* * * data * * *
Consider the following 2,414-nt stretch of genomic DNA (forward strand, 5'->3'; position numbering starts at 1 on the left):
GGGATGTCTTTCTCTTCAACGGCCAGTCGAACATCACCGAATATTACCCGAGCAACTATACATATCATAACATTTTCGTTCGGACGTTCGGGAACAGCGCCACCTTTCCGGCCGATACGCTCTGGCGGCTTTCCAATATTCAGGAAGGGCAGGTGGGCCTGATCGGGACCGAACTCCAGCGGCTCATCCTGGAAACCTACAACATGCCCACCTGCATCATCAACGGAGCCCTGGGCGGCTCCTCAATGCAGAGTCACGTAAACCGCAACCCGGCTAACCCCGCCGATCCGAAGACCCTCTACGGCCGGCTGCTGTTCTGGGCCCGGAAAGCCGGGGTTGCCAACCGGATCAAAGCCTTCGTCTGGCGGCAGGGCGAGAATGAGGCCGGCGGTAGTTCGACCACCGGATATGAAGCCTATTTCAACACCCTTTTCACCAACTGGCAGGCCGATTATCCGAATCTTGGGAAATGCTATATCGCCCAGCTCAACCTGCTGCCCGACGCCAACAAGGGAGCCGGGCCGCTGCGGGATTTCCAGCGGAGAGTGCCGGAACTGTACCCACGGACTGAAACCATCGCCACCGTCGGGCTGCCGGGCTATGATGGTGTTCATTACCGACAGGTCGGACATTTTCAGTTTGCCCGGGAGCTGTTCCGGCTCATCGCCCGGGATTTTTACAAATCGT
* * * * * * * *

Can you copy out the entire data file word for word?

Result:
Consider the following 2,414-nt stretch of genomic DNA (forward strand, 5'->3'; position numbering starts at 1 on the left):
GGGATGTCTTTCTCTTCAACGGCCAGTCGAACATCACCGAATATTACCCGAGCAACTATACATATCATAACATTTTCGTTCGGACGTTCGGGAACAGCGCCACCTTTCCGGCCGATACGCTCTGGCGGCTTTCCAATATTCAGGAAGGGCAGGTGGGCCTGATCGGGACCGAACTCCAGCGGCTCATCCTGGAAACCTACAACATGCCCACCTGCATCATCAACGGAGCCCTGGGCGGCTCCTCAATGCAGAGTCACGTAAACCGCAACCCGGCTAACCCCGCCGATCCGAAGACCCTCTACGGCCGGCTGCTGTTCTGGGCCCGGAAAGCCGGGGTTGCCAACCGGATCAAAGCCTTCGTCTGGCGGCAGGGCGAGAATGAGGCCGGCGGTAGTTCGACCACCGGATATGAAGCCTATTTCAACACCCTTTTCACCAACTGGCAGGCCGATTATCCGAATCTTGGGAAATGCTATATCGCCCAGCTCAACCTGCTGCCCGACGCCAACAAGGGAGCCGGGCCGCTGCGGGATTTCCAGCGGAGAGTGCCGGAACTGTACCCACGGACTGAAACCATCGCCACCGTCGGGCTGCCGGGCTATGATGGTGTTCATTACCGACAGGTCGGACATTTTCAGTTTGCCCGGGAGCTGTTCCGGCTCATCGCCCGGGATTTTTACAAATCGT